In 2011, IBM’s artificial intelligence platform Watson decimated former champions on the TV game show “Jeopardy,” in the process winning a $1 million prize. Since then, everyone has been wondering what Watson will do next.
What is Watson?
The cognitive computing platform, which can read and understand natural language queries and can sort through gigantic sets of data to arrive at relevant answers, has found uses in numerous settings.
Named after Charles J. Watson, one of IBM’s founders, Watson started out as a project involving 25 computer science researchers, starting in 2007. Their goal was to create a machine that could comprehend both the meaning and context of human language. Today Watson uses the equivalent of 90 servers, capable of holding roughly 1 million books’ worth of data, according to IBM.
Where is Watson?
Healthcare: Watson has been used to help doctors choose the right treatments for cancer patients at Memorial Sloan Kettering in New York, and in cancer research at M.D. Anderson Cancer Center, part of the University of Texas. The latter shelved its use of Watson after it delivered less than optimal results assisting in cancer research in 2013, at the cost of $62 million.
Nevertheless, researchers expressed amazement at Watson’s ability to process and synthesize reams of data from patient histories.
The Mayo Clinic is also using Watson to more accurately match patients to clinical trials.
Call Centers: IBM has rolled out an Ask Watson feature, in testing now, that reportedly lets customers ask open-ended questions, such as how much data they have left on their phone bills, how to diversify a retirement plan or flights between different cities for which mileage points can be used.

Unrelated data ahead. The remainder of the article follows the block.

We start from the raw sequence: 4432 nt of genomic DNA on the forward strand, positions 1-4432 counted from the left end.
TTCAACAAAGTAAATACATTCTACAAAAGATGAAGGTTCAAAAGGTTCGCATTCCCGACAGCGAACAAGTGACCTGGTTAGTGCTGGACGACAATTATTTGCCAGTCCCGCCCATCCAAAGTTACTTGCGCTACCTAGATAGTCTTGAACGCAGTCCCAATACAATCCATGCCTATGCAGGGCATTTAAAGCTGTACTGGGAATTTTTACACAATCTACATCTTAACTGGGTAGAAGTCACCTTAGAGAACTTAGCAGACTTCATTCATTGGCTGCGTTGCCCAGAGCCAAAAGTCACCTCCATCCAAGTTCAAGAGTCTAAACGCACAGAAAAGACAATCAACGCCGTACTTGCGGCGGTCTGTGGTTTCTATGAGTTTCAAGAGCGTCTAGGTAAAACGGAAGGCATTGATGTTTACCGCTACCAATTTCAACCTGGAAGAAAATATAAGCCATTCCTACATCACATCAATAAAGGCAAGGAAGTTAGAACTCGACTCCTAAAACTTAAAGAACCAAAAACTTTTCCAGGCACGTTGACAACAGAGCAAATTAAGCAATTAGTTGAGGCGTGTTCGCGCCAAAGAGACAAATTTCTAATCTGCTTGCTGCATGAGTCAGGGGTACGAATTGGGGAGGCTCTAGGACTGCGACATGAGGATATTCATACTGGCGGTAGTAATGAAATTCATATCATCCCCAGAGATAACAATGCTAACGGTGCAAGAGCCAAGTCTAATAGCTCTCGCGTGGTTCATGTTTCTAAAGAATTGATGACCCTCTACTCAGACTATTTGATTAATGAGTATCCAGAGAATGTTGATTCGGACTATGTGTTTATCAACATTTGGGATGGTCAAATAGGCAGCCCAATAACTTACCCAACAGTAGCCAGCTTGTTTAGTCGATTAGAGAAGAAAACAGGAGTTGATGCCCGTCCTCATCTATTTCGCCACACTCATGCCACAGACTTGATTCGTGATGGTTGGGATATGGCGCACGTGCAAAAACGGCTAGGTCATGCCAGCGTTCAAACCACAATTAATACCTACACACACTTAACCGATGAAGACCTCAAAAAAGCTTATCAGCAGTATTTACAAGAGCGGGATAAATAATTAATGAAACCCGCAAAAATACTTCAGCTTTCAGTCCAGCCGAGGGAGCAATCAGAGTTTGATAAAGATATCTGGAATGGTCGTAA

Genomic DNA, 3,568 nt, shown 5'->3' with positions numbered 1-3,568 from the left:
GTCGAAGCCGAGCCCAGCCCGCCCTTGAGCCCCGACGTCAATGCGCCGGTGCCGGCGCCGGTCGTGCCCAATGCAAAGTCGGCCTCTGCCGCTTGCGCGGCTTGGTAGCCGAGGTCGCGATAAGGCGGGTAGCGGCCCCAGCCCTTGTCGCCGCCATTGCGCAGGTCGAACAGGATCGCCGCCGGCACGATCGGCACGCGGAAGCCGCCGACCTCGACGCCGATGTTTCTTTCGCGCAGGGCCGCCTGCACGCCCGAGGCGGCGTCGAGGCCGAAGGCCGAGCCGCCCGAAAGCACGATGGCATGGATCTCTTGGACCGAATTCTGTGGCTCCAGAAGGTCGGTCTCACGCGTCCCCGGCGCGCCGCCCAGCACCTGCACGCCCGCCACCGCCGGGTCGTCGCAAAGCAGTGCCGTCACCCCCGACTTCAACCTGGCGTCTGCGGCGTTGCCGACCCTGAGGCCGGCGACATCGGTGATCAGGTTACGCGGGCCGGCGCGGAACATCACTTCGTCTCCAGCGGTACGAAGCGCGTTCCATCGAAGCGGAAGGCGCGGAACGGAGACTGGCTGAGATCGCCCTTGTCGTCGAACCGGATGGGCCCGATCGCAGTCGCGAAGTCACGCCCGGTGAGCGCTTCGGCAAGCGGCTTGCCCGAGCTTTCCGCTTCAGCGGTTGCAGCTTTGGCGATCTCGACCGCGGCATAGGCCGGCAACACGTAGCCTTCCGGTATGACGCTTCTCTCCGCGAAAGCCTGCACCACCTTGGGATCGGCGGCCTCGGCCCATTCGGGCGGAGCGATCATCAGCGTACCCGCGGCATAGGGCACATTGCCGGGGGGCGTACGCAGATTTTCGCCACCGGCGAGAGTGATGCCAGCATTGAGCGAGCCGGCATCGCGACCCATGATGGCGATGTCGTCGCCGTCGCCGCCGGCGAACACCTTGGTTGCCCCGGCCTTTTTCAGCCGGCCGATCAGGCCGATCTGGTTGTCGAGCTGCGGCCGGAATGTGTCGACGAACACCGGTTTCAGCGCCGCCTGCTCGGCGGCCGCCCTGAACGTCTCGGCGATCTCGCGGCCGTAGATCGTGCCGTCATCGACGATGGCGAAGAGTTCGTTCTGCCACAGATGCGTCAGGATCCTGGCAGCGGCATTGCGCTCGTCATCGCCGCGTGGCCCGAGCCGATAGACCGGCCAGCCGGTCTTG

U.S. software company Autodesk currently uses Watson for customer support, reportedly compressing the time it took process requests to minutes, from days. Australian bank ANZ has used Watson in call centers since 2013, in its private bank.
Watson even has its own cookbook, though don’t expect help cleaning up the dishes afterward.
Stock-picking: At least one investment company, called EquBot, uses Watson to pick stocks that it thinks are most likely to increase in value over the next 12 months, based on economic conditions, trends and world events, according to the fund managers.
EquBot says it mines millions of pieces of data from regulatory filings, quarterly results, news articles, even social media pots.
Watson’s got competition
IBM is far from alone in its aspirations to develop thinking, problem-solving computers. Google has an entire division devoted to artificial intelligence, called Google AI. Facebook has a branch called Facebook Reality Lab, focused on virtual reality and other products. Similarly, Microsoft has an AI research division. Customer relationship management software company Salesforce even has its own version of Watson, which it calls Einstein.
Watson may be just the beginning of a revolution in computing that connects humans and machines.